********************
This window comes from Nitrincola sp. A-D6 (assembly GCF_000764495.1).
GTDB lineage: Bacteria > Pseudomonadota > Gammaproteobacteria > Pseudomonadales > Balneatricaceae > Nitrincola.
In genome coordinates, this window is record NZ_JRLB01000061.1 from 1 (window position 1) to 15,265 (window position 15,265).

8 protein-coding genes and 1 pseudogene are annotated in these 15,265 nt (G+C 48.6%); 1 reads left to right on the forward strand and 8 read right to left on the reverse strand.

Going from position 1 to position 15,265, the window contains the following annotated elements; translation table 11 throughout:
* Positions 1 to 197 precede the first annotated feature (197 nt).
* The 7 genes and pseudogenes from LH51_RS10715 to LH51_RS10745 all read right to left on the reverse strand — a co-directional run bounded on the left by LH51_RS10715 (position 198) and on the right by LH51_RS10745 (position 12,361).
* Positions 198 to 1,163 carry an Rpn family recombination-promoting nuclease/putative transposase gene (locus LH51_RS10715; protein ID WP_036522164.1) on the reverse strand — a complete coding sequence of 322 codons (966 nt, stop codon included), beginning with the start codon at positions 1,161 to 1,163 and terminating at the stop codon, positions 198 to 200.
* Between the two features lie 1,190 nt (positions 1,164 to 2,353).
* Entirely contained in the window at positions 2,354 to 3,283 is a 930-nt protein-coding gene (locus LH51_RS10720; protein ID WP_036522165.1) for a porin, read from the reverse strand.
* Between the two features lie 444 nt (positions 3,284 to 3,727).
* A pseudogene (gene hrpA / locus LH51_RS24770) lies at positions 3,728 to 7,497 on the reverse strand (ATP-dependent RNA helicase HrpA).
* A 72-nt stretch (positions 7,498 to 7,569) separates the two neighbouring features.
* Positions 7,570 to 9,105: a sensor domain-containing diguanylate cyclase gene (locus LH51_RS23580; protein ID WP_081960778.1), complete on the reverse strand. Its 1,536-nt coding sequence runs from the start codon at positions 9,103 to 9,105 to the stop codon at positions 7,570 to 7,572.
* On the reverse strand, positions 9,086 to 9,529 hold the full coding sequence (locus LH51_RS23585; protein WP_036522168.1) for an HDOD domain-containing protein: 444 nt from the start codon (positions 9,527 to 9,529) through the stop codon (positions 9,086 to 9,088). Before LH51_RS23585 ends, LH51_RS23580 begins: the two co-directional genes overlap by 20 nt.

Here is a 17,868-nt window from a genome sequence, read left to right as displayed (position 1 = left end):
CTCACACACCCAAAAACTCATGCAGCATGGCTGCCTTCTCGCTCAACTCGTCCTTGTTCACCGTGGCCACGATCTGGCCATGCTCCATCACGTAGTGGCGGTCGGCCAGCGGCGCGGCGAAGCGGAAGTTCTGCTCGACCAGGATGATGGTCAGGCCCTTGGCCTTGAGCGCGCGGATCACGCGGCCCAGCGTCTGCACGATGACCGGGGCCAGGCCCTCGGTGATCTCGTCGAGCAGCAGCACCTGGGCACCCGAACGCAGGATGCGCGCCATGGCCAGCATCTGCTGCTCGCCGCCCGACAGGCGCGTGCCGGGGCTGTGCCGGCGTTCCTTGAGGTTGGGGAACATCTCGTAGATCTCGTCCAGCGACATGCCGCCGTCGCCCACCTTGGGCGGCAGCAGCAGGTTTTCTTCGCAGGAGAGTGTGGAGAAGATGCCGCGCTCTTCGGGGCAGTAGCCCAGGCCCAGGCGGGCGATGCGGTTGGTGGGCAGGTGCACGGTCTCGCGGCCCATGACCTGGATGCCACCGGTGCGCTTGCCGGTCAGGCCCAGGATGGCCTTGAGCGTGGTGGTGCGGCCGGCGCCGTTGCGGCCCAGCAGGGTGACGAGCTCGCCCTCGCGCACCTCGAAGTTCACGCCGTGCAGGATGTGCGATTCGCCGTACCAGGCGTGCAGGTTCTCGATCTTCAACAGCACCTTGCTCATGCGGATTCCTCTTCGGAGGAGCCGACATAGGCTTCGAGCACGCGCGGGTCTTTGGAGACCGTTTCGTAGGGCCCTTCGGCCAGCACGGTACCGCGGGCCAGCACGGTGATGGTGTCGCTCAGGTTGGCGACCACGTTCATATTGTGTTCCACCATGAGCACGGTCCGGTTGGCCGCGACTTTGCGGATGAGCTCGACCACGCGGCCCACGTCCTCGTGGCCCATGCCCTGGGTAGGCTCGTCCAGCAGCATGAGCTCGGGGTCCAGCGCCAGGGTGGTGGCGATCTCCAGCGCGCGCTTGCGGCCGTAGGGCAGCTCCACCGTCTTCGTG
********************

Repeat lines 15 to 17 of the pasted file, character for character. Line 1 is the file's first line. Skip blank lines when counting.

* On the reverse strand, positions 9,086 to 9,529 hold the full coding sequence (locus LH51_RS23585; protein WP_036522168.1) for an HDOD domain-containing protein: 444 nt from the start codon (positions 9,527 to 9,529) through the stop codon (positions 9,086 to 9,088). Before LH51_RS23585 ends, LH51_RS23580 begins: the two co-directional genes overlap by 20 nt.

Here is a 17,868-nt window from a genome sequence, read left to right as displayed (position 1 = left end):
CTCACACACCCAAAAACTCATGCAGCATGGCTGCCTTCTCGCTCAACTCGTCCTTGTTCACCGTGGCCACGATCTGGCCATGCTCCATCACGTAGTGGCGGTCGGCCAGCGGCGCGGCGAAGCGGAAGTTCTGCTCGACCAGGATGATGGTCAGGCCCTTGGCCTTGAGCGCGCGGATCACGCGGCCCAGCGTCTGCACGATGACCGGGGCCAGGCCCTCGGTGATCTCGTCGAGCAGCAGCACCTGGGCACCCGAACGCAGGATGCGCGCCATGGCCAGCATCTGCTGCTCGCCGCCCGACAGGCGCGTGCCGGGGCTGTGCCGGCGTTCCTTGAGGTTGGGGAACATCTCGTAGATCTCGTCCAGCGACATGCCGCCGTCGCCCACCTTGGGCGGCAGCAGCAGGTTTTCTTCGCAGGAGAGTGTGGAGAAGATGCCGCGCTCTTCGGGGCAGTAGCCCAGGCCCAGGCGGGCGATGCGGTTGGTGGGCAGGTGCACGGTCTCGCGGCCCATGACCTGGATGCCACCGGTGCGCTTGCCGGTCAGGCCCAGGATGGCCTTGAGCGTGGTGGTGCGGCCGGCGCCGTTGCGGCCCAGCAGGGTGACGAGCTCGCCCTCGCGCACCTCGAAGTTCACGCCGTGCAGGATGTGCGATTCGCCGTACCAGGCGTGCAGGTTCTCGATCTTCAACAGCACCTTGCTCATGCGGATTCCTCTTCGGAGGAGCCGACATAGGCTTCGAGCACGCGCGGGTCTTTGGAGACCGTTTCGTAGGGCCCTTCGGCCAGCACGGTACCGCGGGCCAGCACGGTGATGGTGTCGCTCAGGTTGGCGACCACGTTCATATTGTGTTCCACCATGAGCACGGTCCGGTTGGCCGCGACTTTGCGGATGAGCTCGACCACGCGGCCCACGTCCTCGTGGCCCATGCCCTGGGTAGGCTCGTCCAGCAGCATGAGCTCGGGGTCCAGCGCCAGGGTGGTGGCGATCTCCAGCGCGCGCTTGCGGCCGTAGGGCAGCTCCACCGTCTTCGTG